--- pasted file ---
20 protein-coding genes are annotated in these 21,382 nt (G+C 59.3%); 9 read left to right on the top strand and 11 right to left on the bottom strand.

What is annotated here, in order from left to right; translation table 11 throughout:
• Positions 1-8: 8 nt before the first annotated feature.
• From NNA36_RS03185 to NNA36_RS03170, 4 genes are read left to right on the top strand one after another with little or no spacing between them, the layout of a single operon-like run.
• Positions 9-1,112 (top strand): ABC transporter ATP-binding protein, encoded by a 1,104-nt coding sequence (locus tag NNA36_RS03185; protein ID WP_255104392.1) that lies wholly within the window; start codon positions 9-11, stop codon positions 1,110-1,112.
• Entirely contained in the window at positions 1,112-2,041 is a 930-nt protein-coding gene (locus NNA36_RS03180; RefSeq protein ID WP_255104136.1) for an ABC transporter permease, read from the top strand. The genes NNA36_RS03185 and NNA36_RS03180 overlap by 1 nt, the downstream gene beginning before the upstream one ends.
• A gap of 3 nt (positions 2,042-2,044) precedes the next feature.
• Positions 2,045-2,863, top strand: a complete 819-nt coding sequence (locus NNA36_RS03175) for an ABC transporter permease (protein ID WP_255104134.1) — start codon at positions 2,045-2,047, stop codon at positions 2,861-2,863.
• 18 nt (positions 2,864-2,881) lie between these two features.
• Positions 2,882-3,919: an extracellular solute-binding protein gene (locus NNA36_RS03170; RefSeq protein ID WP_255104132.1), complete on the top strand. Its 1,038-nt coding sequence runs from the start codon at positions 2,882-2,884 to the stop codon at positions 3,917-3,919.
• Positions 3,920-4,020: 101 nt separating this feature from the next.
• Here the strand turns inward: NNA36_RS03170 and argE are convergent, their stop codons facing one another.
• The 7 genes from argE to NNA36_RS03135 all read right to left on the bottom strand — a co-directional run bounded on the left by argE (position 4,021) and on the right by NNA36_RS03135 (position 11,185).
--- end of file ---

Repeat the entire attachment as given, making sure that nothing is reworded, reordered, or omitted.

20 protein-coding genes are annotated in these 21,382 nt (G+C 59.3%); 9 read left to right on the top strand and 11 right to left on the bottom strand.

What is annotated here, in order from left to right; translation table 11 throughout:
• Positions 1-8: 8 nt before the first annotated feature.
• From NNA36_RS03185 to NNA36_RS03170, 4 genes are read left to right on the top strand one after another with little or no spacing between them, the layout of a single operon-like run.
• Positions 9-1,112 (top strand): ABC transporter ATP-binding protein, encoded by a 1,104-nt coding sequence (locus tag NNA36_RS03185; protein ID WP_255104392.1) that lies wholly within the window; start codon positions 9-11, stop codon positions 1,110-1,112.
• Entirely contained in the window at positions 1,112-2,041 is a 930-nt protein-coding gene (locus NNA36_RS03180; RefSeq protein ID WP_255104136.1) for an ABC transporter permease, read from the top strand. The genes NNA36_RS03185 and NNA36_RS03180 overlap by 1 nt, the downstream gene beginning before the upstream one ends.
• A gap of 3 nt (positions 2,042-2,044) precedes the next feature.
• Positions 2,045-2,863, top strand: a complete 819-nt coding sequence (locus NNA36_RS03175) for an ABC transporter permease (protein ID WP_255104134.1) — start codon at positions 2,045-2,047, stop codon at positions 2,861-2,863.
• 18 nt (positions 2,864-2,881) lie between these two features.
• Positions 2,882-3,919: an extracellular solute-binding protein gene (locus NNA36_RS03170; RefSeq protein ID WP_255104132.1), complete on the top strand. Its 1,038-nt coding sequence runs from the start codon at positions 2,882-2,884 to the stop codon at positions 3,917-3,919.
• Positions 3,920-4,020: 101 nt separating this feature from the next.
• Here the strand turns inward: NNA36_RS03170 and argE are convergent, their stop codons facing one another.
• The 7 genes from argE to NNA36_RS03135 all read right to left on the bottom strand — a co-directional run bounded on the left by argE (position 4,021) and on the right by NNA36_RS03135 (position 11,185).